This is my interpretation of today’s Daily Prompt titled “Modern Families”…Thanks for reading!
My seventh great uncle, Daniel D. Tompkins, was vice president of the United States, under President James Monroe. Daniel D., or “Dandy” as I like to call him, was also governor of New York. Tompkins Square Park, right there in Alphabet City, was named after him.
He’s coming over for dinner tomorrow and I’m scanning the web for recipes that would befit an early-19th-century gent who likes to imbibe. OK, he died a raging alcoholic, but it was only after he loaned all his money to support the War of 1812 (or something like that…I have to look it up in Wikipedia) and instead of being repaid, he was accused of embezzling or something like that. He was shamed into drinking. We have that in common.
I suspect that whatever was considered a delicacy back in 1825 — pickled goose eggs? pheasant neck stuffed with apples? — will not be found at Kroger. Or even Trader Joe’s, if I had time to make the hour-long trip. I will stick to what I know: roast beef and yorkshire pudding. Anyway, he’s flying in from LaGuardia, which will be shock enough for him. Or maybe not. Maybe since he’s been dead for almost 200 years, he’s quite used to flying. Who knows?
So I decide to do some research on the family tree, learn a little more about his family, study up on turn-of-the-19th-century New York. I want to ask him about his brother, Nathaniel, my seventh great-grandfather. I think he was a farmer. How did they travel such different paths?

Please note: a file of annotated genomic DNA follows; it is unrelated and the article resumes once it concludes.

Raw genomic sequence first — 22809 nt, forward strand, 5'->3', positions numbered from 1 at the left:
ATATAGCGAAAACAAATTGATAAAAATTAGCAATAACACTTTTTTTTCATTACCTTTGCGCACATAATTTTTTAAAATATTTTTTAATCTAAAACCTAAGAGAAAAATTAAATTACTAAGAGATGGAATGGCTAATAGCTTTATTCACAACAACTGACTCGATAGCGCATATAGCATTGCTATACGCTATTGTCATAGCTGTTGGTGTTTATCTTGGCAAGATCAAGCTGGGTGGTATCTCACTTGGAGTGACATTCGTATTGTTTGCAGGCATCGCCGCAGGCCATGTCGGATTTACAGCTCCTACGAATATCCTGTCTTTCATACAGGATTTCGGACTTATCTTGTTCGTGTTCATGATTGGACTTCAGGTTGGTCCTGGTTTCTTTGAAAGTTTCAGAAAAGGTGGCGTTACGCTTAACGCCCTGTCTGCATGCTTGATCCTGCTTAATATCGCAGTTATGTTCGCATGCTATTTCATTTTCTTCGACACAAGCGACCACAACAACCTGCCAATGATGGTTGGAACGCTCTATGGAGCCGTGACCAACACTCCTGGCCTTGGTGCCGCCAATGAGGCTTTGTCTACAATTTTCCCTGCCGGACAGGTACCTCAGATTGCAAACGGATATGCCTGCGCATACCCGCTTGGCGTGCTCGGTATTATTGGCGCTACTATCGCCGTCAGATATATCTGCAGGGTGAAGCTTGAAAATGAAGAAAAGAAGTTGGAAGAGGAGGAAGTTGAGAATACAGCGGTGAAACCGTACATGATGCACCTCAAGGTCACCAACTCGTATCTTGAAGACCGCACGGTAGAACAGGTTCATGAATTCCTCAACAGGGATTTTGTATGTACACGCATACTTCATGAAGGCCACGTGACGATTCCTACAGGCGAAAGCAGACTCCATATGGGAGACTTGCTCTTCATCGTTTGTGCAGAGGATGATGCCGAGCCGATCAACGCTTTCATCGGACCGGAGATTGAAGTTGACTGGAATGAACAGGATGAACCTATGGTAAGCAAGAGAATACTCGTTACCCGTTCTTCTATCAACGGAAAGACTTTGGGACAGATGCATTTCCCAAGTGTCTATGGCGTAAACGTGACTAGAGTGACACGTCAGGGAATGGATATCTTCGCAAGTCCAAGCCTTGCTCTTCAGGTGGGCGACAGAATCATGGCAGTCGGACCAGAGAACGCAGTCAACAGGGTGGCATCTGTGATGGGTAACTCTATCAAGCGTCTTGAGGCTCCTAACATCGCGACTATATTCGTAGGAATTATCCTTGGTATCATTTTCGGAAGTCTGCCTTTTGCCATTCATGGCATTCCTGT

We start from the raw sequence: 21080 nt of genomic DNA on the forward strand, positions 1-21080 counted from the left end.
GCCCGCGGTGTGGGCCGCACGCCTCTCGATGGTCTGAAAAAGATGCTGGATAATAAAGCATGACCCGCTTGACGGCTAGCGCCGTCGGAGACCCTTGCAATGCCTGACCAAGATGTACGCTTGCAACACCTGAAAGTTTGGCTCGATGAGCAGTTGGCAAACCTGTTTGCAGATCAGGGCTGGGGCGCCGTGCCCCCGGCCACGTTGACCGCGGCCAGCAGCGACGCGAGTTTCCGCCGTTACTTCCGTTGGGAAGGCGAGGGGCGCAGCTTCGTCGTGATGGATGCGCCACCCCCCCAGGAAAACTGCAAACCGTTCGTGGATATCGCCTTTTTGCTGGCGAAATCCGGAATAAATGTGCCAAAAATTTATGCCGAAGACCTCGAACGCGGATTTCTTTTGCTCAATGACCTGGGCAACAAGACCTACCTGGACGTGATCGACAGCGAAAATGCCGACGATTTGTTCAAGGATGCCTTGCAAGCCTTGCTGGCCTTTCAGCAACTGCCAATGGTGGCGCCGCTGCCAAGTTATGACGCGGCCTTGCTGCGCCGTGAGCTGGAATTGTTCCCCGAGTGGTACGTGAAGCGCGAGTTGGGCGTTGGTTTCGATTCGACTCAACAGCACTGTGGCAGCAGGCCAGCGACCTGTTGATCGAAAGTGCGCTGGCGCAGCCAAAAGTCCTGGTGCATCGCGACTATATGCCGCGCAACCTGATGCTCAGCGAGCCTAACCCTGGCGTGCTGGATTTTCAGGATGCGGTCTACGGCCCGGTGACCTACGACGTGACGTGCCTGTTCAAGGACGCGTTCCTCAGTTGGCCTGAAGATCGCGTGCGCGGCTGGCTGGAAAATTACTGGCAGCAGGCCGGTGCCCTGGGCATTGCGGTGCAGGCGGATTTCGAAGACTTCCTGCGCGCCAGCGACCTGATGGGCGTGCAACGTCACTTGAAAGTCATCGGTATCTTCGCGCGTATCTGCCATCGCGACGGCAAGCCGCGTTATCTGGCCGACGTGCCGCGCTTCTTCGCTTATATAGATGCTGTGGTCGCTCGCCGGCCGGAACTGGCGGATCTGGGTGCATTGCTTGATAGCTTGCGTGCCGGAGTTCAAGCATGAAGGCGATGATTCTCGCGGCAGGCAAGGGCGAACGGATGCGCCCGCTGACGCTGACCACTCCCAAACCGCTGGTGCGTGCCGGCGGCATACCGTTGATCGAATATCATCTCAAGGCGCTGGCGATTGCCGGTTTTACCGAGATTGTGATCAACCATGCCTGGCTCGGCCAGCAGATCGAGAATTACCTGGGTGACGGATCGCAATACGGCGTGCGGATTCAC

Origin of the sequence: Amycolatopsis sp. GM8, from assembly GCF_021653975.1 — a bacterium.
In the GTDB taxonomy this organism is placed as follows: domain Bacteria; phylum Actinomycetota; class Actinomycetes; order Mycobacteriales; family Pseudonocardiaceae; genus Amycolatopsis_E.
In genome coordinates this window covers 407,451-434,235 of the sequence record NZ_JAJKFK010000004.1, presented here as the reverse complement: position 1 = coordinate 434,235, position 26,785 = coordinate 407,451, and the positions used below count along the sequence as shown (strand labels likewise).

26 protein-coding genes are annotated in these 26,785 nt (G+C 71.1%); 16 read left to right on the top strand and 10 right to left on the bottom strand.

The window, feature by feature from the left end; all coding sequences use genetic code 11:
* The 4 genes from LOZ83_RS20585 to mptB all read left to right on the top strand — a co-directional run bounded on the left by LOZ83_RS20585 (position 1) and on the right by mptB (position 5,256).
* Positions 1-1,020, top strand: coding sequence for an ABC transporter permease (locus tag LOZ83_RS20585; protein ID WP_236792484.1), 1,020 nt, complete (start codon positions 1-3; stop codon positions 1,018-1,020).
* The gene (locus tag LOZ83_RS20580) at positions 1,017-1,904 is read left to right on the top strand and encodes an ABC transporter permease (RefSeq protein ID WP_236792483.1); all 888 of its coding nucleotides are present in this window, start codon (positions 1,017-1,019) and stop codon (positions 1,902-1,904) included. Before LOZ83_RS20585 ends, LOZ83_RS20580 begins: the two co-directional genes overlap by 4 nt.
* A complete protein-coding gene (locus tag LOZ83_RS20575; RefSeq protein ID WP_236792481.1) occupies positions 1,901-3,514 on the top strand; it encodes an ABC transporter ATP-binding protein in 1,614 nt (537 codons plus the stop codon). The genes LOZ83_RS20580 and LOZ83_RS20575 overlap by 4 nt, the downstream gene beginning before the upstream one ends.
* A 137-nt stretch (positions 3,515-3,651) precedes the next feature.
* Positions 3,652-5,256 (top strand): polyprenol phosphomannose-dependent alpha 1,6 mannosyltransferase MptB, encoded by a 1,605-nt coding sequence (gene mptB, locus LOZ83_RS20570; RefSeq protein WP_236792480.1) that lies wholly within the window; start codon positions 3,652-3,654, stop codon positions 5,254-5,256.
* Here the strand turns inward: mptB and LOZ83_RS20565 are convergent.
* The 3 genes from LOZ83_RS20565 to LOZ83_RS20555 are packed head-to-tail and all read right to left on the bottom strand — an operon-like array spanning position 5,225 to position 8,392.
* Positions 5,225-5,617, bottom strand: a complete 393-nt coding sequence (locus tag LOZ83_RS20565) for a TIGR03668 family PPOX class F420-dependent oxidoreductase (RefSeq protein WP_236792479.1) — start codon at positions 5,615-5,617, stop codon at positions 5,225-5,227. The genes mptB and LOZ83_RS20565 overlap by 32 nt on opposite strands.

All through childhood, my relation to Dandy was confabulated. I was told that I was the great, great, great, great, great, great-granddaughter of the Vice President of the United States. I couldn’t bring him to show-and-tell, but I sure did bring up my lineage at every chance. “My great, great, great, great-grandfather (the number of “greats” I repeated varied, depending on my mood) was Daniel D. Tompkins, vice president under Monroe,” I’d say. But I uncovered the truth long after my parents died, thanks to Rootsweb. It became painfully obvious as I traced the lines down the Tompkins branch that Dandy was nowhere to be found. Certainly, he must be an uncle, I surmised. All those Tompkinses living in Eastchester, Westchester, NY, must be related.
I thought I found evidence of this when I took my first stab at putting our family history together, Volume 1, the Tompkins, Partridges, Traceys, Smiths, Deans, Boardmans, and Wrights (straight back to Kelvedon Hatch in merry England). But, oh no. Tonight, on the eve of our “reunion,” I learn that Dandy is not an uncle at all, and it has taken me three hours to dig back through the uncles and cousins to find that, in fact, he is my fourth cousin, six generations removed. I’m not even sure if I’m saying that right.
And here I’ve told everyone about this connection to a vice president and he’s coming tomorrow to eat roast beef and yorkshire pudding at my table, thinking that I’m the favorite 7th or something great-granddaughter of his beloved brother. I decide I need to buy more wine. I will get him drunk and it won’t matter who I am.
Besides, I want the inside scoop on Dolly Madison.